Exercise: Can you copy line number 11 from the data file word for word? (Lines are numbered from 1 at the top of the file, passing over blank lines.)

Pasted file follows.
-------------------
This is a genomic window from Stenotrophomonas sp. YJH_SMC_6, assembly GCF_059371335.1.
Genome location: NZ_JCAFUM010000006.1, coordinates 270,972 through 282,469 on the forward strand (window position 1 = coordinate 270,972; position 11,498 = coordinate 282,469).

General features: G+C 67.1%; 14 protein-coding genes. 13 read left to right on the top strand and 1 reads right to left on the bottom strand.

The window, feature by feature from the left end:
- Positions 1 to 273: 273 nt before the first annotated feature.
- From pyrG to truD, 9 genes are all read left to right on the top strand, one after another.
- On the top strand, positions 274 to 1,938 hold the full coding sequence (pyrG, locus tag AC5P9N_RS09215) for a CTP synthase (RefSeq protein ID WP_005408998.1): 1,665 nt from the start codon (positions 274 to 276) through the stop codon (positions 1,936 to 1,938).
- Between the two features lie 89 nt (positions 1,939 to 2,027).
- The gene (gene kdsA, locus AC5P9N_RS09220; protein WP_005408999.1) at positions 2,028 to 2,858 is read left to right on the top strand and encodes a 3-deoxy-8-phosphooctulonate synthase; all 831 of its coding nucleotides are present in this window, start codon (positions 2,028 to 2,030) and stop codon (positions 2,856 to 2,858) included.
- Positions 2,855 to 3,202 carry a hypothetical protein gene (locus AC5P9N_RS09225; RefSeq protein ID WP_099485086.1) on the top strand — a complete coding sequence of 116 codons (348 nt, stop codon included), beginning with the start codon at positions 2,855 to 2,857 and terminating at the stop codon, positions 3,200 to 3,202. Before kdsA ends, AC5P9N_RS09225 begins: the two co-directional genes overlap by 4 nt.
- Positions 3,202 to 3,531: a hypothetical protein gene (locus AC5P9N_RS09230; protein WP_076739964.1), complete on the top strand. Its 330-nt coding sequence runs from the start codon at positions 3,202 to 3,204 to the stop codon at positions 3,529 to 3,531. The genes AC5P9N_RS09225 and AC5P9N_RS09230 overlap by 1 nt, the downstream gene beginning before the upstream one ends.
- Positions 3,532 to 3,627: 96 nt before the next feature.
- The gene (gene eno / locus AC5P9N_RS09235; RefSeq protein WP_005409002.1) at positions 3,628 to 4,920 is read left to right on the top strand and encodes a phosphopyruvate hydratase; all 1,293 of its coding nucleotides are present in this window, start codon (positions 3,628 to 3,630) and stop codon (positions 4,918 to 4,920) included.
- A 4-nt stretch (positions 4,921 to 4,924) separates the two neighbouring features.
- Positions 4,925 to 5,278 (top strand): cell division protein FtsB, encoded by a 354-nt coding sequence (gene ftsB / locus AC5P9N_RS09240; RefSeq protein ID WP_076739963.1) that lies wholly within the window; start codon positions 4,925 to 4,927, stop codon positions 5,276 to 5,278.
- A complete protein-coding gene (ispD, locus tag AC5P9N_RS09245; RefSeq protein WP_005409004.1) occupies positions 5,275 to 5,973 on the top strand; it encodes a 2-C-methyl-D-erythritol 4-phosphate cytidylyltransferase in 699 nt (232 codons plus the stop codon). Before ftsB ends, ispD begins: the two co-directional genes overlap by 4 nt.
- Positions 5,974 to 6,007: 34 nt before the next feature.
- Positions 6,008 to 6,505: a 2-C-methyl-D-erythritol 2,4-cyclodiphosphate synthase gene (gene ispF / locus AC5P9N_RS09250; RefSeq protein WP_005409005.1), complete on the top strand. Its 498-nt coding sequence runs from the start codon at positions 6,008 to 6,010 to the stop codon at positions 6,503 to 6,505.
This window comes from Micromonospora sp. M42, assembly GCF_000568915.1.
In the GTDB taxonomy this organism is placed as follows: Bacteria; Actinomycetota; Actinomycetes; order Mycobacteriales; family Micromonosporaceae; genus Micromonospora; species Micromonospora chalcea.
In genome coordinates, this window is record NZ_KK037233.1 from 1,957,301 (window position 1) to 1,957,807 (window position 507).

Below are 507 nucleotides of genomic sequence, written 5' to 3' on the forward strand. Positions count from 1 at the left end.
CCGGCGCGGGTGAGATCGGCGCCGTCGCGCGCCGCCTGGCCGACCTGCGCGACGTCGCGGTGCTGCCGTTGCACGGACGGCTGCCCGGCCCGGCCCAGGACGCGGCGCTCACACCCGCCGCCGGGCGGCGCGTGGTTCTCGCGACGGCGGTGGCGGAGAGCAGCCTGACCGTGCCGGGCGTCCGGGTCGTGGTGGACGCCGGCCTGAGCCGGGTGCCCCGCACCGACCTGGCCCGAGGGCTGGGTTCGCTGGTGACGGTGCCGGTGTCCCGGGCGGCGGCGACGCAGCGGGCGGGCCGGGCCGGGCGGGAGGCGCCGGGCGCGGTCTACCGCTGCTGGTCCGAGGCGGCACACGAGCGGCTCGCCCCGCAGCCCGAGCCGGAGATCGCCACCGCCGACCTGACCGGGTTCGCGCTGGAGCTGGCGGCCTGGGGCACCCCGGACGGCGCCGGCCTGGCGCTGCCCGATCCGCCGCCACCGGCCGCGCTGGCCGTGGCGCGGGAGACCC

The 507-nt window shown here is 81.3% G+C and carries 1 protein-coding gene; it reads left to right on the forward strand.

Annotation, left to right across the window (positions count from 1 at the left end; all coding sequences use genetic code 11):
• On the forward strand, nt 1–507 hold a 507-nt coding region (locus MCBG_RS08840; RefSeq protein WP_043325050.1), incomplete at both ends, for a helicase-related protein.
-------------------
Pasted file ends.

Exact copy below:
- Positions 3,202 to 3,531: a hypothetical protein gene (locus AC5P9N_RS09230; protein WP_076739964.1), complete on the top strand. Its 330-nt coding sequence runs from the start codon at positions 3,202 to 3,204 to the stop codon at positions 3,529 to 3,531. The genes AC5P9N_RS09225 and AC5P9N_RS09230 overlap by 1 nt, the downstream gene beginning before the upstream one ends.